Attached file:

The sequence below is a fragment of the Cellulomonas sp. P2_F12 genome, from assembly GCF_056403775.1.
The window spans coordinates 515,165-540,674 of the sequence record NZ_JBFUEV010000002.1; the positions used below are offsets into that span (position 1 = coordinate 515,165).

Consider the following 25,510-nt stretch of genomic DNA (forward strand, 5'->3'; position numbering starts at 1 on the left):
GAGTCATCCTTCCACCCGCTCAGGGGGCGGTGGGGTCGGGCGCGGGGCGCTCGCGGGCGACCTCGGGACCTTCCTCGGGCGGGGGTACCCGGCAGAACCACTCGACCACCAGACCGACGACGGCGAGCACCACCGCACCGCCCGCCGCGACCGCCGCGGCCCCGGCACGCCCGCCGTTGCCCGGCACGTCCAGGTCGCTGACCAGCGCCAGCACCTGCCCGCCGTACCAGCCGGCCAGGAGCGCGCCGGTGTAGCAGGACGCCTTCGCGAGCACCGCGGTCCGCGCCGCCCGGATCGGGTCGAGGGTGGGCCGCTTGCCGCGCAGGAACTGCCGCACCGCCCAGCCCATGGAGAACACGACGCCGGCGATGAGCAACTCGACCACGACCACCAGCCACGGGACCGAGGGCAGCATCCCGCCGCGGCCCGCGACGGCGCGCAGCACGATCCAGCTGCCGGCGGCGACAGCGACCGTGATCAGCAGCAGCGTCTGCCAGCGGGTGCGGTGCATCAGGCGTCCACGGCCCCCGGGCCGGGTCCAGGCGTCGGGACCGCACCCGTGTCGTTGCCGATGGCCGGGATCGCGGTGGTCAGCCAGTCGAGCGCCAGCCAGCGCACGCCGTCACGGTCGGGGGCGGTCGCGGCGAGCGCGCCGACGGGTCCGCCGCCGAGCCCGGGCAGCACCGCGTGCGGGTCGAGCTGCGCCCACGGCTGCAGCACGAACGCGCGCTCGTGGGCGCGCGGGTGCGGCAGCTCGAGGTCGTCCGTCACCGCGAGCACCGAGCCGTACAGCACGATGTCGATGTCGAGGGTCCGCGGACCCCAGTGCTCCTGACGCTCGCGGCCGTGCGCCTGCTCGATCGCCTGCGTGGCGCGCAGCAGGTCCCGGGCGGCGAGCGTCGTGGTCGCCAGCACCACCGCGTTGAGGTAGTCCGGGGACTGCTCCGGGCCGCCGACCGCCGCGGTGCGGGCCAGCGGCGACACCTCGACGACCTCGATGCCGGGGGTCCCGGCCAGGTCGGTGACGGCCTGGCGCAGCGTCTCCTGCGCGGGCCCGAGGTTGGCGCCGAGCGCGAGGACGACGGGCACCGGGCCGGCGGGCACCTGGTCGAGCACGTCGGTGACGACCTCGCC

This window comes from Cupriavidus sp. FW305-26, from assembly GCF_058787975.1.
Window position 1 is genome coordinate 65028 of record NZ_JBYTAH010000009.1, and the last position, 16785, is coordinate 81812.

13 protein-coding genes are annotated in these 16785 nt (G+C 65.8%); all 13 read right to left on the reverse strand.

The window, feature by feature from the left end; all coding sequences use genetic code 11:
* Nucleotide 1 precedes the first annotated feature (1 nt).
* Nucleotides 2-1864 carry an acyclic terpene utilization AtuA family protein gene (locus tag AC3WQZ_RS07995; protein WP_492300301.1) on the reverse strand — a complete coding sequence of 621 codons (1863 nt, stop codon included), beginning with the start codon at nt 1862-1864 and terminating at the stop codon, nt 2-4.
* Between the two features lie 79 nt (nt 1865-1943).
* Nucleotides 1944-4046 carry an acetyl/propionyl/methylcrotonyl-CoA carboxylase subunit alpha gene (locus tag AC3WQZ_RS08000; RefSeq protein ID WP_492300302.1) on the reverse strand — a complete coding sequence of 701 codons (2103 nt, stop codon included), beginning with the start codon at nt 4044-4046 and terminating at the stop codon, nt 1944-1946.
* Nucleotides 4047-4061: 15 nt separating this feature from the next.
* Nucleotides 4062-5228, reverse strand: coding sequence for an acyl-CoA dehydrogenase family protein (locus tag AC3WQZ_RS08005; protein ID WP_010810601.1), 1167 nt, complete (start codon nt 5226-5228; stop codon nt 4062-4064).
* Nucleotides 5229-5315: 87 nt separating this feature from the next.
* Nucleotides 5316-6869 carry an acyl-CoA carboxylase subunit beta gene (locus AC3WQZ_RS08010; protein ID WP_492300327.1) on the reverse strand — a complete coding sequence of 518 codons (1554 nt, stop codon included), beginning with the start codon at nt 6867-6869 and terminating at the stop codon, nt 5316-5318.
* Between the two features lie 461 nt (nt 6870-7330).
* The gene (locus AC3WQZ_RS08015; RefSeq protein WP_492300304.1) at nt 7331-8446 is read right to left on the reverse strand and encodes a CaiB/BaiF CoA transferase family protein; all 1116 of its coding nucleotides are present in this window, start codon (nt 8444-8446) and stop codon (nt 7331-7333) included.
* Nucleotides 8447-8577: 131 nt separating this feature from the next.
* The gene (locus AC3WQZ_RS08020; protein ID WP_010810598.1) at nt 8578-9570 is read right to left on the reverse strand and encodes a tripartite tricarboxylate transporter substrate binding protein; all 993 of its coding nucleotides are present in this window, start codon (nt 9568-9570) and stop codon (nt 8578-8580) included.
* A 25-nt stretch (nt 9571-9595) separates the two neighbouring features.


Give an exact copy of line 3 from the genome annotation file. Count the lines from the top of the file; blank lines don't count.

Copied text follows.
Consider the following 25,510-nt stretch of genomic DNA (forward strand, 5'->3'; position numbering starts at 1 on the left):